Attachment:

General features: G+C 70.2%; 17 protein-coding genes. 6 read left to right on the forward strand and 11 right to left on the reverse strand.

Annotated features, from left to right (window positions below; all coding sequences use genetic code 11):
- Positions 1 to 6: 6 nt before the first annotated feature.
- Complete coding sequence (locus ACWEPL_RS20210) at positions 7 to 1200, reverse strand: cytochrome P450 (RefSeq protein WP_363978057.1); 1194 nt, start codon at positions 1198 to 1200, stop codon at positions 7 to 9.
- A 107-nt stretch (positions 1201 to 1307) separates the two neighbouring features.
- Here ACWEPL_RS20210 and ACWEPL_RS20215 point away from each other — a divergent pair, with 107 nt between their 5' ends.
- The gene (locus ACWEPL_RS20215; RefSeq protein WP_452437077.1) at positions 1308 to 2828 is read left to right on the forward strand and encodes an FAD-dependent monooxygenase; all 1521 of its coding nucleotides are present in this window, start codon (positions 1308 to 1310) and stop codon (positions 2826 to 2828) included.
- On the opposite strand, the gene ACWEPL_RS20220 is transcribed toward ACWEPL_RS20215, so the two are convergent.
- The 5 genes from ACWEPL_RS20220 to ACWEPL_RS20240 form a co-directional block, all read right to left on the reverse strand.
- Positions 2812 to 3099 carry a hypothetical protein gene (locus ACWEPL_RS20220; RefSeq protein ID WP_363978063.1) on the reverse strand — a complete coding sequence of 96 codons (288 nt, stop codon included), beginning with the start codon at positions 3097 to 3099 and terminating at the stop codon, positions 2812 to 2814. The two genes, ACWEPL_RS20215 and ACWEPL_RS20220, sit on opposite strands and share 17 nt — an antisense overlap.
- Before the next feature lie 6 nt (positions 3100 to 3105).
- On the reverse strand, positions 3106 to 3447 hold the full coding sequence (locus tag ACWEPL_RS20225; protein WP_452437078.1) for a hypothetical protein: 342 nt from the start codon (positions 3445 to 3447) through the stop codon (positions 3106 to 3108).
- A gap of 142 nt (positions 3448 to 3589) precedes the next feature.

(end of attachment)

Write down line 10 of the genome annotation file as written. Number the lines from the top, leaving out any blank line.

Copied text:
- Positions 2812 to 3099 carry a hypothetical protein gene (locus ACWEPL_RS20220; RefSeq protein ID WP_363978063.1) on the reverse strand — a complete coding sequence of 96 codons (288 nt, stop codon included), beginning with the start codon at positions 3097 to 3099 and terminating at the stop codon, positions 2812 to 2814. The two genes, ACWEPL_RS20215 and ACWEPL_RS20220, sit on opposite strands and share 17 nt — an antisense overlap.